First of their kind protection measures have been recommended for New Zealand’s largest freshwater springs.
For the past two years, a special tribunal has been investigating whether or not a water conservation order should be placed on Te Waikoropupū Springs and its connected aquifers.
The tribunal’s long-awaited report was released today, which concluded that an order should be granted over Arthur Marble Aquifer and the springs, which include the Main Spring, Dancing Sands Spring and Fish Creek Springs, the headwaters of the Takaka River and its tributaries.
But it said the order shouldn’t extend to the Anatoki River and the Waikoropupū River, as they are “not hydraulically connected to Te Waikoropupū Springs”.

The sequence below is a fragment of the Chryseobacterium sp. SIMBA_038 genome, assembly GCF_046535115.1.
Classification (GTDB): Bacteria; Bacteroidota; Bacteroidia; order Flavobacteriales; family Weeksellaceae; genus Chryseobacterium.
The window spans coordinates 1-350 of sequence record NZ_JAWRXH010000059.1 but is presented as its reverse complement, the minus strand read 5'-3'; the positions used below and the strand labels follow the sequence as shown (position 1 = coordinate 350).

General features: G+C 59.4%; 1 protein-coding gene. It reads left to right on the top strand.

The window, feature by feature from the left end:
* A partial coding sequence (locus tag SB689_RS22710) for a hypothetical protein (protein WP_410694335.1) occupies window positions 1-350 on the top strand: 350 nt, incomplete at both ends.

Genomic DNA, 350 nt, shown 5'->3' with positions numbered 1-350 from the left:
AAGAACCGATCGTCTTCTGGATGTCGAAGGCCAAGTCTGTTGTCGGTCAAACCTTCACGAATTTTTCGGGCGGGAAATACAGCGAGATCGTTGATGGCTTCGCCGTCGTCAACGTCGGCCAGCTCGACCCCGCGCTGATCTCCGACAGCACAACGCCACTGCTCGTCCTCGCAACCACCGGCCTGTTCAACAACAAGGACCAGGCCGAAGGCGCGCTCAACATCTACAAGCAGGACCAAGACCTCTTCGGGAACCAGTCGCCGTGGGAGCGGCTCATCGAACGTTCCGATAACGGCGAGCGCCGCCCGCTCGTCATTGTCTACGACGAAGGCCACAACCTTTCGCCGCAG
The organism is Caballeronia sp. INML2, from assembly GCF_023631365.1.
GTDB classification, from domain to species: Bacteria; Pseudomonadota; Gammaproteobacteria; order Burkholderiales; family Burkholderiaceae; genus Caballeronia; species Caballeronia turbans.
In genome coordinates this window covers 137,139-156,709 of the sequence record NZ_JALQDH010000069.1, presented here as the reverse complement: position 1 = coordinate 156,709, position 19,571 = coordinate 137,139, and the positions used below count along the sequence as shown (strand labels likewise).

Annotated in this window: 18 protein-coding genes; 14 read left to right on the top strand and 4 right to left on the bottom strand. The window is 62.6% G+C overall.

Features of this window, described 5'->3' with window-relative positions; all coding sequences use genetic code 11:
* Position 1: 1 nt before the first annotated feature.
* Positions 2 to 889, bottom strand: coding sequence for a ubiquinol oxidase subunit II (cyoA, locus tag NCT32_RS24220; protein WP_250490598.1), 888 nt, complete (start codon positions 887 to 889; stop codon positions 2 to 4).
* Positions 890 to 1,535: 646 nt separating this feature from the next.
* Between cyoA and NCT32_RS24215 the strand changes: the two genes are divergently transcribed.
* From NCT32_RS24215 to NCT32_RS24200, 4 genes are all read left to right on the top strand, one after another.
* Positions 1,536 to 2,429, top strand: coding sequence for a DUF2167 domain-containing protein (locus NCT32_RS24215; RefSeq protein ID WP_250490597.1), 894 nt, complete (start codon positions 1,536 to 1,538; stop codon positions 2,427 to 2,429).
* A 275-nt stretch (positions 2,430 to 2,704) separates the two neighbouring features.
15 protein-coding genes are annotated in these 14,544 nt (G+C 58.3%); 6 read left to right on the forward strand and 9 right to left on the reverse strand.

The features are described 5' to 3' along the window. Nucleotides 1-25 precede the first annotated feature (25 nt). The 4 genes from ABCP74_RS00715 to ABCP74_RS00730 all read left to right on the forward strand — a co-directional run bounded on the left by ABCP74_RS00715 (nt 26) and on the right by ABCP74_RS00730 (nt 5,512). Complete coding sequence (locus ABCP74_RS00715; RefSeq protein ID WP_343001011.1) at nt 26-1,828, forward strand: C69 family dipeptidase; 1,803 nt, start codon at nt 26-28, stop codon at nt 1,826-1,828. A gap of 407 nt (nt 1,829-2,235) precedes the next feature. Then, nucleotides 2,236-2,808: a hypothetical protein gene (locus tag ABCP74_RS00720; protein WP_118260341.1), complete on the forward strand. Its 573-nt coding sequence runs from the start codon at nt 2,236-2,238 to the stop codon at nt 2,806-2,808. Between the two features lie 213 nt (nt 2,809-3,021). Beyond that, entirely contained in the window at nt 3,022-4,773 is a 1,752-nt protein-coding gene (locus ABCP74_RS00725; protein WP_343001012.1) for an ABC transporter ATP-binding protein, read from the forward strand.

An application for greater water protection was first lodged in 2017 by Ngāti Tama and Takaka resident Andrew Yuill.
The springs are a registered wāhi tapu [sacred place], a taonga tuku iho [treasured resource], and are listed as a water of national importance for biodiversity.
The controls would prohibit or restrict new water and discharge permits from being issued, as to protect aquifer pressure and water quality.
Water quality was a major focus for the tribunal, including whether farming in the Takaka Valley and in particular, effluent from cattle, was contributing to contamination rates.
The recommendation report has been handed to Environment Minister David Clark for his consideration.